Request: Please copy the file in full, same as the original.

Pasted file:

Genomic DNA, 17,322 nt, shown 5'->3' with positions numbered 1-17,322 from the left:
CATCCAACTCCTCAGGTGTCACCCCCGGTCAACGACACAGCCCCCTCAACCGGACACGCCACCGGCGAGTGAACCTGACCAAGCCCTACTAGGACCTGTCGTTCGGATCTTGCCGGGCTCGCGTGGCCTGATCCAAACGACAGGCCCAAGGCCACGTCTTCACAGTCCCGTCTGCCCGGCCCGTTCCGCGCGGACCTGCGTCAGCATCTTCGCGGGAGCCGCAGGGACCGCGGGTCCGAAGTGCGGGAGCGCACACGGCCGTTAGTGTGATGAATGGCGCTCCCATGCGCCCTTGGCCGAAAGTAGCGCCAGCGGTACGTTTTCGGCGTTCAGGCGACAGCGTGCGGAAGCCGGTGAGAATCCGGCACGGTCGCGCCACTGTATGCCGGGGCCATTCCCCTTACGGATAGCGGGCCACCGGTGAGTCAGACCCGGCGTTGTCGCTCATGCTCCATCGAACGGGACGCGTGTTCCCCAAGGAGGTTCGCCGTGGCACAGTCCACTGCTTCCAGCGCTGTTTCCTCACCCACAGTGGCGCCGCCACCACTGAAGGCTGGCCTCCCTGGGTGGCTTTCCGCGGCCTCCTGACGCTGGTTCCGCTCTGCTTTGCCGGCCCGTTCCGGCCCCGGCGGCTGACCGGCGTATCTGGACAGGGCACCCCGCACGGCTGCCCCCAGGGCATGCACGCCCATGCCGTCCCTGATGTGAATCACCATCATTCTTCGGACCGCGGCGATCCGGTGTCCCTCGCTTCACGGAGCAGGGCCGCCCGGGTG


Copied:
Genomic DNA, 17,322 nt, shown 5'->3' with positions numbered 1-17,322 from the left:
CATCCAACTCCTCAGGTGTCACCCCCGGTCAACGACACAGCCCCCTCAACCGGACACGCCACCGGCGAGTGAACCTGACCAAGCCCTACTAGGACCTGTCGTTCGGATCTTGCCGGGCTCGCGTGGCCTGATCCAAACGACAGGCCCAAGGCCACGTCTTCACAGTCCCGTCTGCCCGGCCCGTTCCGCGCGGACCTGCGTCAGCATCTTCGCGGGAGCCGCAGGGACCGCGGGTCCGAAGTGCGGGAGCGCACACGGCCGTTAGTGTGATGAATGGCGCTCCCATGCGCCCTTGGCCGAAAGTAGCGCCAGCGGTACGTTTTCGGCGTTCAGGCGACAGCGTGCGGAAGCCGGTGAGAATCCGGCACGGTCGCGCCACTGTATGCCGGGGCCATTCCCCTTACGGATAGCGGGCCACCGGTGAGTCAGACCCGGCGTTGTCGCTCATGCTCCATCGAACGGGACGCGTGTTCCCCAAGGAGGTTCGCCGTGGCACAGTCCACTGCTTCCAGCGCTGTTTCCTCACCCACAGTGGCGCCGCCACCACTGAAGGCTGGCCTCCCTGGGTGGCTTTCCGCGGCCTCCTGACGCTGGTTCCGCTCTGCTTTGCCGGCCCGTTCCGGCCCCGGCGGCTGACCGGCGTATCTGGACAGGGCACCCCGCACGGCTGCCCCCAGGGCATGCACGCCCATGCCGTCCCTGATGTGAATCACCATCATTCTTCGGACCGCGGCGATCCGGTGTCCCTCGCTTCACGGAGCAGGGCCGCCCGGGTG